The French edition
|Original title||Le Différend|
|Translator||Georges Van Den Abbeele|
- Summary 1
- Scholarly reception 2
- See also 3
- Footnotes 4.1
- Bibliography 4.2
Lyotard reflects on how to make political and aesthetic judgments when there is no rule of judgment to which one can appeal, draws on Immanuel Kant's Critique of Judgment (1790) and Ludwig Wittgenstein's Philosophical Investigations (1953), and further develops his own previous discussion of language games in The Postmodern Condition (1979) and Just Gaming (1979). The différend of his title is a dispute between two or more parties, which work within language games so different from each other that no consensus can be reached on principles that could govern how the dispute might be settled: for example, conflicting claims to land rights between aboriginal peoples and current residents. Différends defy resolution, but the just approach is to respect each side's competing claims.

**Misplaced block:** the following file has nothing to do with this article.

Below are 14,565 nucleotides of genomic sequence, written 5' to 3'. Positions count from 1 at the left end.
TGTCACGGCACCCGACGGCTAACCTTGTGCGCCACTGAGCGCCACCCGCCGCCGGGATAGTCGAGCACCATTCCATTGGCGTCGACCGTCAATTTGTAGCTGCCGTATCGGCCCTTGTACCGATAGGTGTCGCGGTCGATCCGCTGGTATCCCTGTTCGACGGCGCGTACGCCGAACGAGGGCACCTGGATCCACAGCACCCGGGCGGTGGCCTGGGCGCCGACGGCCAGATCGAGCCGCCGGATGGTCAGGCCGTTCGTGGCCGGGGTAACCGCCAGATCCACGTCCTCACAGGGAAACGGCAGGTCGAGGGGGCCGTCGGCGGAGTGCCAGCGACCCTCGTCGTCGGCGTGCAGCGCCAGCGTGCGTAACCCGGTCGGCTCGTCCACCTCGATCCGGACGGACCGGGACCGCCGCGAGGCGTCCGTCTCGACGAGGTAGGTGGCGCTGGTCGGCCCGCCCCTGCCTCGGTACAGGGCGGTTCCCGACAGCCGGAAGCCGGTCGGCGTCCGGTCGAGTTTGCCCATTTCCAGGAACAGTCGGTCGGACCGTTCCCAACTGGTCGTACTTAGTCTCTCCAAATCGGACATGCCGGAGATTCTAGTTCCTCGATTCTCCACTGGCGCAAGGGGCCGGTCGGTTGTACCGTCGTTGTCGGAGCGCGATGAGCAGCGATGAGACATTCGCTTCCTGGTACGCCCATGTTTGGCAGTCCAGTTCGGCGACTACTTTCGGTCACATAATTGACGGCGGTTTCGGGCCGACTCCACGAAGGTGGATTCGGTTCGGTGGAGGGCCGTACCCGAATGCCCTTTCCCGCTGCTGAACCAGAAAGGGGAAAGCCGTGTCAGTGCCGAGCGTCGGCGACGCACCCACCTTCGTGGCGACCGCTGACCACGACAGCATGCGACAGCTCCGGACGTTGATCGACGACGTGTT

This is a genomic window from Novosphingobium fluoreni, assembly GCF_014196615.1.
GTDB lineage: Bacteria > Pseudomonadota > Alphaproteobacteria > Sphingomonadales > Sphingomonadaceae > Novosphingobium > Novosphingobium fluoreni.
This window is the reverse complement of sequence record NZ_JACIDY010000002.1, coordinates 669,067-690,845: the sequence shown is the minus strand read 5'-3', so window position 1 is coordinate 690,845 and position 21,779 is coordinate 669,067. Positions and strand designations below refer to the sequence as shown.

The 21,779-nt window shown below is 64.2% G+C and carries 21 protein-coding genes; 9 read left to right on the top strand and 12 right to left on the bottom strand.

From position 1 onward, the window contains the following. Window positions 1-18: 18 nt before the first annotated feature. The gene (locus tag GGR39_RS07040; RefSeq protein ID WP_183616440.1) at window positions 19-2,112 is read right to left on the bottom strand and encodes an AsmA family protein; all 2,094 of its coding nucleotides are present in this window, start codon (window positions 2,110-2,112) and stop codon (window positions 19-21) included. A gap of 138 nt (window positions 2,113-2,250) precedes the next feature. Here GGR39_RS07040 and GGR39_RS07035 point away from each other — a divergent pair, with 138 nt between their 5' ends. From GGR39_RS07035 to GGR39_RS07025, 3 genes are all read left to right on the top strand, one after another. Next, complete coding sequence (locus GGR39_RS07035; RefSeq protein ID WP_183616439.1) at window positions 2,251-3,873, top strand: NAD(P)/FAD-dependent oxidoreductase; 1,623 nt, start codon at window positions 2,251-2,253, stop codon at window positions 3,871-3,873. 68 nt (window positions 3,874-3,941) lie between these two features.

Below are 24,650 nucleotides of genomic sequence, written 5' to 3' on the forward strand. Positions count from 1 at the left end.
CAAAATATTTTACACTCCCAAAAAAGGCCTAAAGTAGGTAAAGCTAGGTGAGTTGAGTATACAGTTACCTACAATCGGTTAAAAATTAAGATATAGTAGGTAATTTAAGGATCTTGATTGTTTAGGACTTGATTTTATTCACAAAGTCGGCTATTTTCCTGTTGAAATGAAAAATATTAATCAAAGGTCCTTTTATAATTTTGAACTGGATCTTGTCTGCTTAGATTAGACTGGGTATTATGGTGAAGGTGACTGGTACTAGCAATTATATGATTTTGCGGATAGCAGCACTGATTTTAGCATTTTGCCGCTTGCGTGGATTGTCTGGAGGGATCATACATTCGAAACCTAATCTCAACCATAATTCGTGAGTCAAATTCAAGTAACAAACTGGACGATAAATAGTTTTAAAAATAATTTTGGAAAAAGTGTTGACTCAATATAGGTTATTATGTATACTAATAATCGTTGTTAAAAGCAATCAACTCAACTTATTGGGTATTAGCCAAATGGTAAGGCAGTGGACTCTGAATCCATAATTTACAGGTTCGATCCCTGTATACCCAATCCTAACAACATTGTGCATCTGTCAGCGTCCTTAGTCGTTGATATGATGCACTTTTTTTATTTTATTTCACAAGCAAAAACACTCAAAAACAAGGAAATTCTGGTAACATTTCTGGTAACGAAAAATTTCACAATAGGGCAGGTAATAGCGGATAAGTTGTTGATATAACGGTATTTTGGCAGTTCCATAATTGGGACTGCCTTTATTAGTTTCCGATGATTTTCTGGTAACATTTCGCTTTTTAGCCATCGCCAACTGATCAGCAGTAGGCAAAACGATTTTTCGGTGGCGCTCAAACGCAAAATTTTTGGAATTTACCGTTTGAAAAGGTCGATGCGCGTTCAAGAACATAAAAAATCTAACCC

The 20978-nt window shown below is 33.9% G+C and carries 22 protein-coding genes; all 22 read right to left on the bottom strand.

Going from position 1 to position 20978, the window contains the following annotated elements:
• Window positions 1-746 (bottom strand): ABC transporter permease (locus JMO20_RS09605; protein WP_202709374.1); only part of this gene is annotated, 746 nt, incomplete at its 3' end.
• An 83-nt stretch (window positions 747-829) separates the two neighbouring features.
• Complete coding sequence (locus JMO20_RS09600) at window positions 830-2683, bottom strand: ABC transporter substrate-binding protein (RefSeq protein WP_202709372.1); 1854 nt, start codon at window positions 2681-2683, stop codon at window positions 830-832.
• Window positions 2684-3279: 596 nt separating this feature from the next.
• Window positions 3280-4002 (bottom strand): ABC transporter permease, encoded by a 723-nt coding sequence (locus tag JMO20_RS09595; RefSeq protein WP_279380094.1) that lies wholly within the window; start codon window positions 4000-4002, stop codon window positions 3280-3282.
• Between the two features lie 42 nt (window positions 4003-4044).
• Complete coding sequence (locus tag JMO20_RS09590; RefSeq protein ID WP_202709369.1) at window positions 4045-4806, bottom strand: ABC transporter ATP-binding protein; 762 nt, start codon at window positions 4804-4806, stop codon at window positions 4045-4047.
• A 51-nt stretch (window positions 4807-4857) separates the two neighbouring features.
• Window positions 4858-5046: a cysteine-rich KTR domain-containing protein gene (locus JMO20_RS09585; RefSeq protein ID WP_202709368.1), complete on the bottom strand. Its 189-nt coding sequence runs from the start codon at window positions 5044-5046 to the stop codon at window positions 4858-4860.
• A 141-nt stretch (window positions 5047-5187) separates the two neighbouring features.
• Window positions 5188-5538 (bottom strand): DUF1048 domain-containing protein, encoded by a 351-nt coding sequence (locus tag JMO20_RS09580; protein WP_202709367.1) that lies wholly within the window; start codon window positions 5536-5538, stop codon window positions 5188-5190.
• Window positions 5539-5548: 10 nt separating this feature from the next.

The Holocaust, modernity, ethics, history and politics are discussed by Lyotard in relation to the différend.
The Differend is considered Lyotard's most important work, and has been seen as providing the theoretical basis for much of his later work.
- Schrift 1999. p. 523.
- Malpas 1993. p. 134.
- Malpas, Simon (1993). Jean-François Lyotard. London: Routledge.
- Schrift, Alan D. (1999). Audi, Robert, ed. The Cambridge Dictionary of Philosophy. Cambridge: Cambridge University Press.